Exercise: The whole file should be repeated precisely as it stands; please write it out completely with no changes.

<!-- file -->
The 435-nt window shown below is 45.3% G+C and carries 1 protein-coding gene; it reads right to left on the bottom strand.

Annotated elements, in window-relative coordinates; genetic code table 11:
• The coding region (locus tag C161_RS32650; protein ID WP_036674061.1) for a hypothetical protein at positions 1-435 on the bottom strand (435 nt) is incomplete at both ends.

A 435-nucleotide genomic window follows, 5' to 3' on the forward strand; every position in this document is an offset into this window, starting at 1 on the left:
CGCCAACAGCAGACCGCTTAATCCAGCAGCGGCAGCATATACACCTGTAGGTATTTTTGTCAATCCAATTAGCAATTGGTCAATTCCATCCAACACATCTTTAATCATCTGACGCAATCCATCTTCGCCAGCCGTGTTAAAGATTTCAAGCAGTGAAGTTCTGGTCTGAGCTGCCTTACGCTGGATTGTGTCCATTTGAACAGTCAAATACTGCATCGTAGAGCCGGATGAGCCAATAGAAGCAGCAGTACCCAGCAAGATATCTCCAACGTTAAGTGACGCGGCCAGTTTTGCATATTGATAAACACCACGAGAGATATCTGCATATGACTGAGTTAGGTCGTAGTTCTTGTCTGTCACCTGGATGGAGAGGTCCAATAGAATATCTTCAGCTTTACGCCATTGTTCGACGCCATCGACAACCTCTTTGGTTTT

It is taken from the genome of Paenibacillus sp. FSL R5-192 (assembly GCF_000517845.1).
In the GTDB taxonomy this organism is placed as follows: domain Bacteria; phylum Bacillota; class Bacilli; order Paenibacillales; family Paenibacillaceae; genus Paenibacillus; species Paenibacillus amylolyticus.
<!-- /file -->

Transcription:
The 435-nt window shown below is 45.3% G+C and carries 1 protein-coding gene; it reads right to left on the bottom strand.

Annotated elements, in window-relative coordinates; genetic code table 11:
• The coding region (locus tag C161_RS32650; protein ID WP_036674061.1) for a hypothetical protein at positions 1-435 on the bottom strand (435 nt) is incomplete at both ends.

A 435-nucleotide genomic window follows, 5' to 3' on the forward strand; every position in this document is an offset into this window, starting at 1 on the left:
CGCCAACAGCAGACCGCTTAATCCAGCAGCGGCAGCATATACACCTGTAGGTATTTTTGTCAATCCAATTAGCAATTGGTCAATTCCATCCAACACATCTTTAATCATCTGACGCAATCCATCTTCGCCAGCCGTGTTAAAGATTTCAAGCAGTGAAGTTCTGGTCTGAGCTGCCTTACGCTGGATTGTGTCCATTTGAACAGTCAAATACTGCATCGTAGAGCCGGATGAGCCAATAGAAGCAGCAGTACCCAGCAAGATATCTCCAACGTTAAGTGACGCGGCCAGTTTTGCATATTGATAAACACCACGAGAGATATCTGCATATGACTGAGTTAGGTCGTAGTTCTTGTCTGTCACCTGGATGGAGAGGTCCAATAGAATATCTTCAGCTTTACGCCATTGTTCGACGCCATCGACAACCTCTTTGGTTTT

It is taken from the genome of Paenibacillus sp. FSL R5-192 (assembly GCF_000517845.1).
In the GTDB taxonomy this organism is placed as follows: domain Bacteria; phylum Bacillota; class Bacilli; order Paenibacillales; family Paenibacillaceae; genus Paenibacillus; species Paenibacillus amylolyticus.